Throughout my years as a professor and pastor, critics of the Bible have raised various questions with me, such as,

  • “Why are there so many differences in the gospel accounts?”

or, simply,

  • “Why aren’t the gospels all the same? Why are they are swarmed with obvious difficulties?”
Mark’s Gospel

For example, Mark’s gospel reveals two mass feedings of the multitudes by Jesus. Why two? Many people recall only one. Luke and John mention one feeding, right? That’s confusing for some readers. How do we answer the claims of those who read the details of the gospels (or any other portion of scripture) with apparent discrepancies, because immediately, some will opt that errors fill the pages of the scripture? For many, scripture is more novella than it is history. We must, as post-Enlightenment theologian Rudolph Bultmann wrote, “demythologize” the Bible.

The Synoptic Problem

This spring 2020, in a class I am teaching titled “New Testament Survey,” we will unpack each gospel, the personalities of the authors and the set of needs they endeavored to meet with their audience. Scholars call this issue the “Synoptic Problem” and others wonder where does the Gospel of John fit in these issues. One illustration I employ to discern the discrepancies in the gospels corresponds to observing a car accident. For example, if three people watch the accident, one from across the road, another from a hilltop and one from inside the car, you will certainly hear three very different reports of the same accident! With the canonical gospels, as well, the four evangelists report about WHO Jesus is and write for their particular audiences. Why? John’s gospel clearly states he wrote for the purpose that the reader would know that Jesus “is the Son of God” (John 20:31). We western thinkers love our chronological order of life and wonder why the authors did not write in a manner that we comprehend. In the study of the Synoptic Gospels and John, we will commence each class by comparing various accounts in the gospels as we wrestle with the matters that arise from their specific texts.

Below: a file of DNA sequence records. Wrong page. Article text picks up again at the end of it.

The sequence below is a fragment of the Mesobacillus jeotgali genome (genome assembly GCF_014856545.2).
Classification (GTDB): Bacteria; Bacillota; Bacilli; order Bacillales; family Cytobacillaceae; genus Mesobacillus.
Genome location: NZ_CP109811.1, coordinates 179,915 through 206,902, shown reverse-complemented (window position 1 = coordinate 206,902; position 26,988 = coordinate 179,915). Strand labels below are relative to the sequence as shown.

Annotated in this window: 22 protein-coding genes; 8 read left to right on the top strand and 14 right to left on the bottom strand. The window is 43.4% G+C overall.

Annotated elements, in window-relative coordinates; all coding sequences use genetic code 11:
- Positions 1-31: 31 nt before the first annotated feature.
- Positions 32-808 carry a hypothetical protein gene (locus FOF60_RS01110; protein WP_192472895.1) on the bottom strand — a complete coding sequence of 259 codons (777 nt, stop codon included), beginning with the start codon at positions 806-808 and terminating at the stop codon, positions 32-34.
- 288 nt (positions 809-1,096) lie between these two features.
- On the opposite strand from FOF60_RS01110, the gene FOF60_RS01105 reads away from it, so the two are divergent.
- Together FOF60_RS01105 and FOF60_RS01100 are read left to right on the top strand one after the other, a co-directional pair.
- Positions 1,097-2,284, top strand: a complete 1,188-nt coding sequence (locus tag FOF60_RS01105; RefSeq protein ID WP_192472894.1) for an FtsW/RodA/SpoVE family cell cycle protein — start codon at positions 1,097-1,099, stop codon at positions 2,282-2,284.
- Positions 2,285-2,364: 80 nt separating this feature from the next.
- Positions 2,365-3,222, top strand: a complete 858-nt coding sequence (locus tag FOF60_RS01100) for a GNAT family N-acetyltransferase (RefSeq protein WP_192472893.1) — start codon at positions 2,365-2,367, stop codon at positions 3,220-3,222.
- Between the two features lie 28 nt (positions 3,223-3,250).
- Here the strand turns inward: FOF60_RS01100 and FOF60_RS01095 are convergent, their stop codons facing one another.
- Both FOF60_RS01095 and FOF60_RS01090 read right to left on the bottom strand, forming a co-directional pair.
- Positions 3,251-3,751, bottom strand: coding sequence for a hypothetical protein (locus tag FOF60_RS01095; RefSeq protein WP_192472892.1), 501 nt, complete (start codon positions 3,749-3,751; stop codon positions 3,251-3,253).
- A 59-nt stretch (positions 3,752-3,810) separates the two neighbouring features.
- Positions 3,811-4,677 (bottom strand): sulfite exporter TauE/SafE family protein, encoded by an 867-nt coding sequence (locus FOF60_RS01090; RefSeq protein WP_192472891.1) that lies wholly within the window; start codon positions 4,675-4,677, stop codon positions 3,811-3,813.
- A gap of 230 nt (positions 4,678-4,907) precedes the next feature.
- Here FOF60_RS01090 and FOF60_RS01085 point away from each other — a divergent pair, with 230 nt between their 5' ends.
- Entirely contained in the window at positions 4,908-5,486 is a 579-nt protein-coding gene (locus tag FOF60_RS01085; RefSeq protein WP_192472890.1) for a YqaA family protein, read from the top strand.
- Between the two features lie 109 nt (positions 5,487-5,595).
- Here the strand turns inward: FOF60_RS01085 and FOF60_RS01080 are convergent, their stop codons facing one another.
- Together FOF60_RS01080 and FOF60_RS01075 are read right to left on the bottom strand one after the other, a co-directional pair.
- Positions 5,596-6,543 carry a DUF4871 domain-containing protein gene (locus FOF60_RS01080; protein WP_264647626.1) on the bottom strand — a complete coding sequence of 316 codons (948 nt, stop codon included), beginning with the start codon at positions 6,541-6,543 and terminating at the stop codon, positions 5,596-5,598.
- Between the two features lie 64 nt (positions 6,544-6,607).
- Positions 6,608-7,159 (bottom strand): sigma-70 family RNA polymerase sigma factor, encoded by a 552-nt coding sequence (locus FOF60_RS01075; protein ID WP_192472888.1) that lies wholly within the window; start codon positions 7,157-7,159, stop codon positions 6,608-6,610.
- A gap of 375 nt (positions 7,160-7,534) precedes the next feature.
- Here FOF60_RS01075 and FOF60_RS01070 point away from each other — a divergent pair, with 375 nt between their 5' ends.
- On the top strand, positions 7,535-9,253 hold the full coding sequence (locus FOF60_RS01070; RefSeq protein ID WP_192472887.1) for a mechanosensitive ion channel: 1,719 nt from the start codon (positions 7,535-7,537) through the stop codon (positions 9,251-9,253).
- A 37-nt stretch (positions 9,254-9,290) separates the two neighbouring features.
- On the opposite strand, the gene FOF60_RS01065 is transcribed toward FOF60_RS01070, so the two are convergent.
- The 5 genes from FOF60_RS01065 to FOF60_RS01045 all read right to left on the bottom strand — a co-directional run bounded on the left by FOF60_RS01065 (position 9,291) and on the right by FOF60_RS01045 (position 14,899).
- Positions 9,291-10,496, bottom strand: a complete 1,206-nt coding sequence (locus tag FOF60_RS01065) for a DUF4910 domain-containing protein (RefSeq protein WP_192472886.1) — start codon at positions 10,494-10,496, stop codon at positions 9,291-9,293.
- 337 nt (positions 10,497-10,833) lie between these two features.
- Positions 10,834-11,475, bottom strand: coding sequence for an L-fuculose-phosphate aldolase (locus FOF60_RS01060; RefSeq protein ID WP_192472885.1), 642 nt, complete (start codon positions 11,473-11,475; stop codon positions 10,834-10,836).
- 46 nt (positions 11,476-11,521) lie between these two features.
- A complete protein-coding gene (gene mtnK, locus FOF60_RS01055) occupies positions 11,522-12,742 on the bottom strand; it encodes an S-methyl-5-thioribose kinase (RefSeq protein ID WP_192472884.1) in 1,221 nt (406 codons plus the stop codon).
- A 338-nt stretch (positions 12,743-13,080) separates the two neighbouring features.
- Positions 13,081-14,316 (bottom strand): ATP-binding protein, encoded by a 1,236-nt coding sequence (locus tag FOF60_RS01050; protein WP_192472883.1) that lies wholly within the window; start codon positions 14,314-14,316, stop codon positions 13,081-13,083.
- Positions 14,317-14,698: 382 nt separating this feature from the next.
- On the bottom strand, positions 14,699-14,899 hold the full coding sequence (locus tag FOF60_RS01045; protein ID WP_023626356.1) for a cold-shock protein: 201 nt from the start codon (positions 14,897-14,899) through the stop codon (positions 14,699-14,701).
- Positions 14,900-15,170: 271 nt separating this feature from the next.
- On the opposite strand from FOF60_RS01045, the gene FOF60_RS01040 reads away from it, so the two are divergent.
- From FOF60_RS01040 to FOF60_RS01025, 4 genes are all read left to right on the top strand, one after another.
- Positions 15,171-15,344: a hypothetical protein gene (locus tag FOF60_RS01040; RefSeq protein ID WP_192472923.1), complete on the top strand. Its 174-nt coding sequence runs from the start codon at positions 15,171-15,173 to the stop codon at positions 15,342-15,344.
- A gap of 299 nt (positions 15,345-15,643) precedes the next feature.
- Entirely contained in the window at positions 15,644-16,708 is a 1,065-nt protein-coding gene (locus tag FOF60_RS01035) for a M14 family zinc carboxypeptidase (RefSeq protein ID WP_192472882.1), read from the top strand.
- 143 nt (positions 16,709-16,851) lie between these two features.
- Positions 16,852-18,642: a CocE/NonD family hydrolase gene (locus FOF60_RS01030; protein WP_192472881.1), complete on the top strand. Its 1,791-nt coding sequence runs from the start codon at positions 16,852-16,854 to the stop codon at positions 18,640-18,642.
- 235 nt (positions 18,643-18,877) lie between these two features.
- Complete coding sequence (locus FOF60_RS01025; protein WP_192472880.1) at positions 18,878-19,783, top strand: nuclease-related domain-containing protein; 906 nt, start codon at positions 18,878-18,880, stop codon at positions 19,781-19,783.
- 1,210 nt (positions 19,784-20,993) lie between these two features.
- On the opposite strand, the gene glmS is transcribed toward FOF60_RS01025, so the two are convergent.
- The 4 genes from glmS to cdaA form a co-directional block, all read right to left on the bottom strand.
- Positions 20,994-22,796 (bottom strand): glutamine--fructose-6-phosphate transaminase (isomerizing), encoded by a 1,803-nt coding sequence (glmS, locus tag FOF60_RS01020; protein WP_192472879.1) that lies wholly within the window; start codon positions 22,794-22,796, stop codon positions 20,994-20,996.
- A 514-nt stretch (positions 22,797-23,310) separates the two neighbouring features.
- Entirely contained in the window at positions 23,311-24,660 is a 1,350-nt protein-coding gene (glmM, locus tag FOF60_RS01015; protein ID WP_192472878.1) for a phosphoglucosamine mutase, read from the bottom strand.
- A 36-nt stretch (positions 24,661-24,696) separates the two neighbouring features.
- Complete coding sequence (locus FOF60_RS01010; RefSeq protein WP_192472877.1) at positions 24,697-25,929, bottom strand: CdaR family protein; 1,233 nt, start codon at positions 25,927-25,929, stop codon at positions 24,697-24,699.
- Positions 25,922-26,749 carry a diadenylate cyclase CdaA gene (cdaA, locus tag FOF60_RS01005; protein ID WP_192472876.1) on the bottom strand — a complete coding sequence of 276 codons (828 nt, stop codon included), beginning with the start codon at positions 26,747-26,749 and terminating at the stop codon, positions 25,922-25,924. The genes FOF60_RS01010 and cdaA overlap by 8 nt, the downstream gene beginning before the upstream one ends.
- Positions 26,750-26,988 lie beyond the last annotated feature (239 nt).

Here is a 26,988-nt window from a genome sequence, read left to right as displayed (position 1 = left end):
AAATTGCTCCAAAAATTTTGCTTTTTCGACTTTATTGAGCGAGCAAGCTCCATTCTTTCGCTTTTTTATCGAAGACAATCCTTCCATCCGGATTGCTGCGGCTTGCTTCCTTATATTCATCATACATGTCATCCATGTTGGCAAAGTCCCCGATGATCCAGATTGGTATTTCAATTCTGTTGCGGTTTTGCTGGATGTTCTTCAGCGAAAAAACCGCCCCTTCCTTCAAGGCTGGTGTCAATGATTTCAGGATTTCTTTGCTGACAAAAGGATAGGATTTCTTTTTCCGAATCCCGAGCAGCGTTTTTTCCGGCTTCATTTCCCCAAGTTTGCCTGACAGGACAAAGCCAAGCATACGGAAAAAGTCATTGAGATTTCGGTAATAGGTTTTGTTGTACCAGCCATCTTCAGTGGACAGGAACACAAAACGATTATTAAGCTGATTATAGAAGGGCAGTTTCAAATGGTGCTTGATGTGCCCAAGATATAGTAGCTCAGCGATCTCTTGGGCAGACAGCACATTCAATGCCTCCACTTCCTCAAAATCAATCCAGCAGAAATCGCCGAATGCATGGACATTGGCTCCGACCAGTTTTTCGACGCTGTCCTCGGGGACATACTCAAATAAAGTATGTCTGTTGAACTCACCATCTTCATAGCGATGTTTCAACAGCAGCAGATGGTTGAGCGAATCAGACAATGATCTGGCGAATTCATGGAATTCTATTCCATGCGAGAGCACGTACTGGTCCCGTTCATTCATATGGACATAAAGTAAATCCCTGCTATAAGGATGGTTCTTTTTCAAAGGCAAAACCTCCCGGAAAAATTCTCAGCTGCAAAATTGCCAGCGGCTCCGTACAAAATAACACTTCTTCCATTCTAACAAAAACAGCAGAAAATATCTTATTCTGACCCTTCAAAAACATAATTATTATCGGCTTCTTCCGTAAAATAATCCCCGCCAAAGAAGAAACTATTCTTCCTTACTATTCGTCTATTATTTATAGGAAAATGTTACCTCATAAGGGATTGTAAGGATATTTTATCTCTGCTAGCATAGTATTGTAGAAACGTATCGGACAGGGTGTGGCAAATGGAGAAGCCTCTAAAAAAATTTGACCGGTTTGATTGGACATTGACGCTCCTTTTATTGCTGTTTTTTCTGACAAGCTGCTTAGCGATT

Studying The Bible

Ultimately, my goal as a professor at Biblical Life Institute is that every student would study the Bible in both a scholarly and devotional manner. In this day and age of existential nihilism, a balanced view of the Bible must embrace both a historical understanding of the text combined with a Holy Spirit inspired application for our lives. Join me Monday mornings, from 9 am-12noon in the upcoming spring semester at BLI as we will entertain these questions and embrace a rigorous study of the New Testament for the serious student of holy writ. 

If you would like to read more fro Dr. Cletus Hull, you can go to his website where you will find his books and other articles he has written.